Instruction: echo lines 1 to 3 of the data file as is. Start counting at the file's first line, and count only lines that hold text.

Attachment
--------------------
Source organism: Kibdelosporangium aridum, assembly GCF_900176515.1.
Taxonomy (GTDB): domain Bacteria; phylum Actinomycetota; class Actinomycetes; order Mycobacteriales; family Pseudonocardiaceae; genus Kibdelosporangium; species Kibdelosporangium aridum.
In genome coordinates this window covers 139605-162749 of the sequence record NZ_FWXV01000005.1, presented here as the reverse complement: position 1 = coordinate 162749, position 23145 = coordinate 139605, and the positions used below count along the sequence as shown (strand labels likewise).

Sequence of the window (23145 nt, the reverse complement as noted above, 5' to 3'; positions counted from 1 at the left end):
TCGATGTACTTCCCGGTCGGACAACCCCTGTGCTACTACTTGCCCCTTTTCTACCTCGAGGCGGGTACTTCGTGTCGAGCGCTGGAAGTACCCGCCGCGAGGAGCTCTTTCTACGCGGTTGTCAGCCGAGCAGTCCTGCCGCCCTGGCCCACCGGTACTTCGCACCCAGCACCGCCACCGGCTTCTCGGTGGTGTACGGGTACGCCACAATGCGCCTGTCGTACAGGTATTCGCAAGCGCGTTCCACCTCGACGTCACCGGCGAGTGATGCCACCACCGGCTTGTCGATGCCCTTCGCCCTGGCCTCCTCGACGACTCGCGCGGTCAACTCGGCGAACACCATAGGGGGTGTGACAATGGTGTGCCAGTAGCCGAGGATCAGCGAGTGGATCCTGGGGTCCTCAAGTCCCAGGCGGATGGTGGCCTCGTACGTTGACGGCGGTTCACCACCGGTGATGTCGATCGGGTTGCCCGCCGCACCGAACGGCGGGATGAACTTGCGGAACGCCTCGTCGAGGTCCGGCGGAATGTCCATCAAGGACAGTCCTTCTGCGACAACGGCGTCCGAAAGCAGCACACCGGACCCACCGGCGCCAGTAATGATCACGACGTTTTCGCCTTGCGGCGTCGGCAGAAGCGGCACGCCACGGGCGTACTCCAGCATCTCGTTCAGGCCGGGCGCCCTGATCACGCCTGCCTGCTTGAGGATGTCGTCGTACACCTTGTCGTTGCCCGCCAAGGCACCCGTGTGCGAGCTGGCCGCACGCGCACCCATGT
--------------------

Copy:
Source organism: Kibdelosporangium aridum, assembly GCF_900176515.1.
Taxonomy (GTDB): domain Bacteria; phylum Actinomycetota; class Actinomycetes; order Mycobacteriales; family Pseudonocardiaceae; genus Kibdelosporangium; species Kibdelosporangium aridum.
In genome coordinates this window covers 139605-162749 of the sequence record NZ_FWXV01000005.1, presented here as the reverse complement: position 1 = coordinate 162749, position 23145 = coordinate 139605, and the positions used below count along the sequence as shown (strand labels likewise).